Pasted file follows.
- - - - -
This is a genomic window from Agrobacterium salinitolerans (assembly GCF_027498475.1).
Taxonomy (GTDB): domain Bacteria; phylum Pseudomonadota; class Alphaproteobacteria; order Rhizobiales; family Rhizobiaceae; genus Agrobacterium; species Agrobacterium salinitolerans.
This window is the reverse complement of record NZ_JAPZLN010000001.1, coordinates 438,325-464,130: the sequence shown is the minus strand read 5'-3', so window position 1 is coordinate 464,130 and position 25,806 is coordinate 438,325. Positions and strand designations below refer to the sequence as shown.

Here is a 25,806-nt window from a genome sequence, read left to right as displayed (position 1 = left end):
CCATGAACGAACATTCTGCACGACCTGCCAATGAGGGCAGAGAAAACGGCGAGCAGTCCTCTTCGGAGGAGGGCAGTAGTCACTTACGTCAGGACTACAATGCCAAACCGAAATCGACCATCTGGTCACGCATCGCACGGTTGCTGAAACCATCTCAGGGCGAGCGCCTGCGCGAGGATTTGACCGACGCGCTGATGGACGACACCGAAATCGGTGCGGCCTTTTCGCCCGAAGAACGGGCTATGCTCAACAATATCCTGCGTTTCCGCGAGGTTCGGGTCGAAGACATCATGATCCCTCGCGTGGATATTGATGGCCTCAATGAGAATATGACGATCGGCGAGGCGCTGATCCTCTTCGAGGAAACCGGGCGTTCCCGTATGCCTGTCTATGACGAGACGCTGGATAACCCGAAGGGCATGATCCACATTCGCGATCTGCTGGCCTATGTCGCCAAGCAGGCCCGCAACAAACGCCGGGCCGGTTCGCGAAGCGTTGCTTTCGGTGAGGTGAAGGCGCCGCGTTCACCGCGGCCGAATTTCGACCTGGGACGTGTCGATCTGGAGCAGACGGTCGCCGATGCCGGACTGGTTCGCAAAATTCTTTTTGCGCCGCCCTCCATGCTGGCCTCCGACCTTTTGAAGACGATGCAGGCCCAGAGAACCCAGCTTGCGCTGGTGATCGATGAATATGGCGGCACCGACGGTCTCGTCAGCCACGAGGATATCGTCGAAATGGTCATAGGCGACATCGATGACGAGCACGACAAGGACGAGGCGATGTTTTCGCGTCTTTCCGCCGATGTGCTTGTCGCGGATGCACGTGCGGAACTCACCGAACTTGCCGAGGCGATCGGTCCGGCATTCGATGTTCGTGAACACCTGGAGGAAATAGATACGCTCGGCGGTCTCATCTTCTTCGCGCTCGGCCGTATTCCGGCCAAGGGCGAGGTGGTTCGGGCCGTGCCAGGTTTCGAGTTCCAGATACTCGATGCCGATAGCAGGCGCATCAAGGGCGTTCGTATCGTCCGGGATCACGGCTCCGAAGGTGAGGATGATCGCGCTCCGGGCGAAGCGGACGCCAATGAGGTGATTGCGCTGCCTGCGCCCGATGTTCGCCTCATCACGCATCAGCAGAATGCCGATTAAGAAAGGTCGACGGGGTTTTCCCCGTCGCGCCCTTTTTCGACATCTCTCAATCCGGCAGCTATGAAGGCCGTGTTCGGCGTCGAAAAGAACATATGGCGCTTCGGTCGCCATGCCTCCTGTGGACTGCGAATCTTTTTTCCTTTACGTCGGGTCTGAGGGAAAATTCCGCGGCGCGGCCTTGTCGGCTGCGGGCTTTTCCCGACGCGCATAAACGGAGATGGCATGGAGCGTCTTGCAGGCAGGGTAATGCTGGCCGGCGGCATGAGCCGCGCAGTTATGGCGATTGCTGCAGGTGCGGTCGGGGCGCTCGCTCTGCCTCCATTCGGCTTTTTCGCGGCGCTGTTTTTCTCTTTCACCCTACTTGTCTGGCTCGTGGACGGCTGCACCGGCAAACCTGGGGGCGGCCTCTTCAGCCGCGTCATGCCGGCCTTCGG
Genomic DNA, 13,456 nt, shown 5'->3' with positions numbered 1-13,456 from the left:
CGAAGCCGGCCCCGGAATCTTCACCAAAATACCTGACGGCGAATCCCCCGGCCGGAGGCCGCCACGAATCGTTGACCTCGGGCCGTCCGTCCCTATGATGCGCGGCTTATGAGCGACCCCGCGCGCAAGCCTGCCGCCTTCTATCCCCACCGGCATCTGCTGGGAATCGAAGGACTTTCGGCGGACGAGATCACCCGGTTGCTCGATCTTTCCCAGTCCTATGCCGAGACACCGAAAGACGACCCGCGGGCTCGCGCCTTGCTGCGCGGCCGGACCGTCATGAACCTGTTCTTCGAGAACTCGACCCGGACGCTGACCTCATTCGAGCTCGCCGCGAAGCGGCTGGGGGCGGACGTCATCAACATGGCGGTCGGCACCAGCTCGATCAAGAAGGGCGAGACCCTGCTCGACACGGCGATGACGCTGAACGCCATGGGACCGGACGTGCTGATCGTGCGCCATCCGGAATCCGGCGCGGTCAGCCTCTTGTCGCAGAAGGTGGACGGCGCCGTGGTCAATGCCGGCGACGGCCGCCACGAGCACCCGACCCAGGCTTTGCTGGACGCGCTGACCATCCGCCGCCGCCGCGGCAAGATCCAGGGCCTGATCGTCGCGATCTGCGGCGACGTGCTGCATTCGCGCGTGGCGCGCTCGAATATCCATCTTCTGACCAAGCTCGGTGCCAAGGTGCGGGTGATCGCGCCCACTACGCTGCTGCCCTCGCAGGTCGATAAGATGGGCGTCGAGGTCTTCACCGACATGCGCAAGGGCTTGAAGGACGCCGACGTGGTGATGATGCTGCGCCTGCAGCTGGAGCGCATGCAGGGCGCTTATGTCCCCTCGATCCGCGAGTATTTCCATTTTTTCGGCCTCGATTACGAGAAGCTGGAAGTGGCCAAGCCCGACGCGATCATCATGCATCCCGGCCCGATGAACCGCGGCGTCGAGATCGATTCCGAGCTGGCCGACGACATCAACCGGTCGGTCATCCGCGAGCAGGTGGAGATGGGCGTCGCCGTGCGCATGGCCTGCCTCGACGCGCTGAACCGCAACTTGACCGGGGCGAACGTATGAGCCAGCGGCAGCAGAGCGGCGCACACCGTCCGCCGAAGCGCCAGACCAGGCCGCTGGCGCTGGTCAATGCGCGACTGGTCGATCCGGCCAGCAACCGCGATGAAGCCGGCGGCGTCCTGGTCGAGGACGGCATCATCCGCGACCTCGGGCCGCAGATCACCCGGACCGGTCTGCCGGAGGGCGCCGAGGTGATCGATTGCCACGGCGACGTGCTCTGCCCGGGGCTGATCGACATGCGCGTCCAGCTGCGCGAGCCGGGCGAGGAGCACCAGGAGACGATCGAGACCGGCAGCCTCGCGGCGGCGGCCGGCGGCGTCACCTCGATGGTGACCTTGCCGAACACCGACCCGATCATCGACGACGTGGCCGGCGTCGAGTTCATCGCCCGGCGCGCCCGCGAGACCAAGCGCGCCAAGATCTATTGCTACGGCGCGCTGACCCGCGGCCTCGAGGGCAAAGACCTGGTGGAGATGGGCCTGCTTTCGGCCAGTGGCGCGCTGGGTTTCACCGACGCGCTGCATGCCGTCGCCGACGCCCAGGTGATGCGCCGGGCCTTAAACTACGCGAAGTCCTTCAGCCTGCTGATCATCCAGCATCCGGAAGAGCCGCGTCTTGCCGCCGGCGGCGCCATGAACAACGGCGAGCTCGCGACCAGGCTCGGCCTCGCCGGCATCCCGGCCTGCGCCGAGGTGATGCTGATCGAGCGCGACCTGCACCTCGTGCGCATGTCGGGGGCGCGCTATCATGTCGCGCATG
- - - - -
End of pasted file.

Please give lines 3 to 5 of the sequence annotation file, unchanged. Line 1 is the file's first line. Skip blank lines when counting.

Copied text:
This window is the reverse complement of record NZ_JAPZLN010000001.1, coordinates 438,325-464,130: the sequence shown is the minus strand read 5'-3', so window position 1 is coordinate 464,130 and position 25,806 is coordinate 438,325. Positions and strand designations below refer to the sequence as shown.

Here is a 25,806-nt window from a genome sequence, read left to right as displayed (position 1 = left end):
CCATGAACGAACATTCTGCACGACCTGCCAATGAGGGCAGAGAAAACGGCGAGCAGTCCTCTTCGGAGGAGGGCAGTAGTCACTTACGTCAGGACTACAATGCCAAACCGAAATCGACCATCTGGTCACGCATCGCACGGTTGCTGAAACCATCTCAGGGCGAGCGCCTGCGCGAGGATTTGACCGACGCGCTGATGGACGACACCGAAATCGGTGCGGCCTTTTCGCCCGAAGAACGGGCTATGCTCAACAATATCCTGCGTTTCCGCGAGGTTCGGGTCGAAGACATCATGATCCCTCGCGTGGATATTGATGGCCTCAATGAGAATATGACGATCGGCGAGGCGCTGATCCTCTTCGAGGAAACCGGGCGTTCCCGTATGCCTGTCTATGACGAGACGCTGGATAACCCGAAGGGCATGATCCACATTCGCGATCTGCTGGCCTATGTCGCCAAGCAGGCCCGCAACAAACGCCGGGCCGGTTCGCGAAGCGTTGCTTTCGGTGAGGTGAAGGCGCCGCGTTCACCGCGGCCGAATTTCGACCTGGGACGTGTCGATCTGGAGCAGACGGTCGCCGATGCCGGACTGGTTCGCAAAATTCTTTTTGCGCCGCCCTCCATGCTGGCCTCCGACCTTTTGAAGACGATGCAGGCCCAGAGAACCCAGCTTGCGCTGGTGATCGATGAATATGGCGGCACCGACGGTCTCGTCAGCCACGAGGATATCGTCGAAATGGTCATAGGCGACATCGATGACGAGCACGACAAGGACGAGGCGATGTTTTCGCGTCTTTCCGCCGATGTGCTTGTCGCGGATGCACGTGCGGAACTCACCGAACTTGCCGAGGCGATCGGTCCGGCATTCGATGTTCGTGAACACCTGGAGGAAATAGATACGCTCGGCGGTCTCATCTTCTTCGCGCTCGGCCGTATTCCGGCCAAGGGCGAGGTGGTTCGGGCCGTGCCAGGTTTCGAGTTCCAGATACTCGATGCCGATAGCAGGCGCATCAAGGGCGTTCGTATCGTCCGGGATCACGGCTCCGAAGGTGAGGATGATCGCGCTCCGGGCGAAGCGGACGCCAATGAGGTGATTGCGCTGCCTGCGCCCGATGTTCGCCTCATCACGCATCAGCAGAATGCCGATTAAGAAAGGTCGACGGGGTTTTCCCCGTCGCGCCCTTTTTCGACATCTCTCAATCCGGCAGCTATGAAGGCCGTGTTCGGCGTCGAAAAGAACATATGGCGCTTCGGTCGCCATGCCTCCTGTGGACTGCGAATCTTTTTTCCTTTACGTCGGGTCTGAGGGAAAATTCCGCGGCGCGGCCTTGTCGGCTGCGGGCTTTTCCCGACGCGCATAAACGGAGATGGCATGGAGCGTCTTGCAGGCAGGGTAATGCTGGCCGGCGGCATGAGCCGCGCAGTTATGGCGATTGCTGCAGGTGCGGTCGGGGCGCTCGCTCTGCCTCCATTCGGCTTTTTCGCGGCGCTGTTTTTCTCTTTCACCCTACTTGTCTGGCTCGTGGACGGCTGCACCGGCAAACCTGGGGGCGGCCTCTTCAGCCGCGTCATGCCGGCCTTCGG